Friday, February 20, 2009

Expanding Dr. Chu's Comments

After posting the P41 Pick Points, it was not until this morning, over a quiet cup of tea, that I could sit down and actually listen to what Dr Chu had said during his visit to Platts on Thursday. There were sufficient additional pieces of information (and the comment on OPEC was right at the end and of less significance than has been made) that I thought I would expand a little on what you can hear on the podcast. The prepared remarks, as I mentioned earlier, deal with the loan guarantee program, but the answers to questions were the more informative.

On being asked how the nation could double renewable output in 2 years, he said that wind is most mature technology and thus the most likely, solar thermal would be the next to see growth while photo-voltaics (PV) may also contribute. Numerous wind projects can be expected to go forward . He cited Bonneville Power as one who is capable of putting in lines to connect to turbines, with the system being installed within 2 years. There is Wind available in the Dakotas; and there are power plants capable of using solar thermal in the range of 100’s of Megawatts but those are the areas that he expects to get immediate funding and to meet the targets.

He does not claim that the government has all the answers, but anticipates going out into the market to find what the industry wants to bring forward, transmission isn’t there yet (maybe not until 2014).

He hasn’t reviewed the existing CCS projects yet, nor made any decisions; yes, there is FutureGen, but it needs a technical review before a decision can be made to see if it can progress. He feels that there are gains to be made in pre-combustion separation as well as post combustion separation of pollution. Oxyburn is also to be looked at. It is not a slam dunk which technology is going to prove to be the best, so he wants to carry out a suite of tests on potential solutions. 6 geological sites are going to be tested for CCS, and he wants also to look at EOR but all this has to be tested. The big money will be in capture and in sequestration, though it will be so expensive that the current investment will not go that far.

He sees power transmission as a national issue, combining renewable energy and being able to port it around the country. We have gone from local generation and use to a need to look nationally. Solar, for example, is concentrated in the Southwest. And wind also is focused. We need a national transmission system overlay. We need a discussion over the realization that this is a national issue. Yet while this is a national imperative that we go forward, we need to study this as these are complicated issues.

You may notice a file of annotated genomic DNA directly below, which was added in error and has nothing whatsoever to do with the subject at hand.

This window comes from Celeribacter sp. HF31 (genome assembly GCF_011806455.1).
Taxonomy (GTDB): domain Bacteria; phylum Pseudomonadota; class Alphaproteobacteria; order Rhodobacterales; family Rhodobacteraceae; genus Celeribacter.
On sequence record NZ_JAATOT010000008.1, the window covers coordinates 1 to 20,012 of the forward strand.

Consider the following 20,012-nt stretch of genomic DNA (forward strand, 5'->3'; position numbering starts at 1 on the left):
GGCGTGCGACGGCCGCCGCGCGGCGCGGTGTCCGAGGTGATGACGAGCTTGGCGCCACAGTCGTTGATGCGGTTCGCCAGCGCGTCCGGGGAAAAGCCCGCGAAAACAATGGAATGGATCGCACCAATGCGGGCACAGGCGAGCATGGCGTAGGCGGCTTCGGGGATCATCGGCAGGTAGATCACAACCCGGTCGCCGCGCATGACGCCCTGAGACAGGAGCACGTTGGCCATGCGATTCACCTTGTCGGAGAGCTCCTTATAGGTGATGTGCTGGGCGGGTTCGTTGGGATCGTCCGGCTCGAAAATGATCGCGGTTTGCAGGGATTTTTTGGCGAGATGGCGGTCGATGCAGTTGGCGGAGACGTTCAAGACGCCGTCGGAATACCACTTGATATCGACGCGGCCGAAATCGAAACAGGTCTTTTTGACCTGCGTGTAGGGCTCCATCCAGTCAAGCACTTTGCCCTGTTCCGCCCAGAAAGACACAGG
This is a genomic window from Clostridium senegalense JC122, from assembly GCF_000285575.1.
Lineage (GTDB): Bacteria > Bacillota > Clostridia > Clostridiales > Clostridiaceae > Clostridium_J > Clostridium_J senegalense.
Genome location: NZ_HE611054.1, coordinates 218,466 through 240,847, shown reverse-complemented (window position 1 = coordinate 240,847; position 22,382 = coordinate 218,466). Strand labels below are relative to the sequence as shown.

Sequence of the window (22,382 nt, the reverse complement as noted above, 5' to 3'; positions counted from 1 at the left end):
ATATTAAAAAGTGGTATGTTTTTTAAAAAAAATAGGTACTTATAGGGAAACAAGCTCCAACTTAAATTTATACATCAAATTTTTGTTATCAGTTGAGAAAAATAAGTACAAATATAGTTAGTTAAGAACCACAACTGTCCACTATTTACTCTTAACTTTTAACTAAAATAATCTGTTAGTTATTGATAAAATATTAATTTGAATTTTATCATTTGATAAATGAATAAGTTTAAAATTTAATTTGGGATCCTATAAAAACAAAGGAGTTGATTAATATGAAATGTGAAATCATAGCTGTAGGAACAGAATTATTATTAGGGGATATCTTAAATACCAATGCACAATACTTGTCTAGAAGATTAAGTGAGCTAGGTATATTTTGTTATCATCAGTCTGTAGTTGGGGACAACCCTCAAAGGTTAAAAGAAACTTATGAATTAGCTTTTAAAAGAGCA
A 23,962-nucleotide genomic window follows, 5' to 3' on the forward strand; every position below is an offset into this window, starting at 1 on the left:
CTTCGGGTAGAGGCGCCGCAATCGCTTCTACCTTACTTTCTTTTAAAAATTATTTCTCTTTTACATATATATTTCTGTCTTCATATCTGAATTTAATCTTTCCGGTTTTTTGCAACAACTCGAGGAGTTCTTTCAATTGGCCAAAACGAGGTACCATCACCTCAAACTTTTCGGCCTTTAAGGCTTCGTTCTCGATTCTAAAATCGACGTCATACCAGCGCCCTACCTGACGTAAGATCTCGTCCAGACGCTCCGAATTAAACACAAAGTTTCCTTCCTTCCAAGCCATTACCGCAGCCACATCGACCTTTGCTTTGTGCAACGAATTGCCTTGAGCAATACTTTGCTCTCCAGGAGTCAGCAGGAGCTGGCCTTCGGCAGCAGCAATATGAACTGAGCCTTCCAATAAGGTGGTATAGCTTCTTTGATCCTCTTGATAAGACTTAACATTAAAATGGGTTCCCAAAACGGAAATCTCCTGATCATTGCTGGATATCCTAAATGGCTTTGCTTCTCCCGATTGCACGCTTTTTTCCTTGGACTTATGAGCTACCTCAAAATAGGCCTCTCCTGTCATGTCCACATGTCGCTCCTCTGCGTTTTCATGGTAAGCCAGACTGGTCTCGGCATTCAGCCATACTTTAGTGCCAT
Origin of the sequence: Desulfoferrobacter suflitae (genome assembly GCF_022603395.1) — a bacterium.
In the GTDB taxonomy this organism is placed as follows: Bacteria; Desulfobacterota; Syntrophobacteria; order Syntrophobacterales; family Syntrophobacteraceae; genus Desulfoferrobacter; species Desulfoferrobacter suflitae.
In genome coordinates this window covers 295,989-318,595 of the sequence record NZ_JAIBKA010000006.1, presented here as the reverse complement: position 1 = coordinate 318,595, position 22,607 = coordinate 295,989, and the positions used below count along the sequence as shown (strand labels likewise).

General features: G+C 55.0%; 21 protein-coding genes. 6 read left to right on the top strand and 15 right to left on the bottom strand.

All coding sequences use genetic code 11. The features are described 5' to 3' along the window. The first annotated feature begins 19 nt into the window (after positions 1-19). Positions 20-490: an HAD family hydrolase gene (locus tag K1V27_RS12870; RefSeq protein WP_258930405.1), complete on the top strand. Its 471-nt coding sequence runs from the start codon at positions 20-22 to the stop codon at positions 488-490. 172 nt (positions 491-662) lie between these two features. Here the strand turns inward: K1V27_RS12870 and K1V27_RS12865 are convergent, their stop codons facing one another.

In regard to feeding the Strategic Petroleum Reserve (SPR) he said that the last thing we want to do is to is to have the 13 million barrels of the current commitment going into the SPR, when there is a tightening of supplies and OPEC cuts, but he is not sure if this is not already a done deal, and since there are complications to the issue – he will have to look into this. Having been dumped deep into the pool, and while he knows the technical issues, he will need to look at other aspects while he gets up to speed, and he was told this was a done deal.

What is the likelihood that the world will get the tipping point when tundra starts emitting carbon dioxide? He said that we don’t know when the tipping point when the tundra thaws, don’t know at what temperature and carbon dioxide concentration this will occur. It would, however, be prudent to stay away from that happening.

His goal is to focus DOE research and make it more results driven. It is the biggest supporter of physical sciences in the US. Many Nobel laureates have been supported by DOE. It is a primary contributor to our current prosperity, and so we cannot not do that, but must fund basic research. But at the same time there is a lot of government research that should be used and passed to the private sector. DOE is not as good at taking great research and transfer into things industry picks up. So he will be spending time trying to find out how to port discoveries over. Wealth creation was effective when Bell Lab results were transferred into industrial products, and our economic future was driven by electronics companies that believed and invested in research. Don’t have this philosophy yet in Energy, and so DOE has to fill the vacuum, National Laboratories and Research Universities will be the key. First priority is the economic recovery and the second is a green industry where US can lead.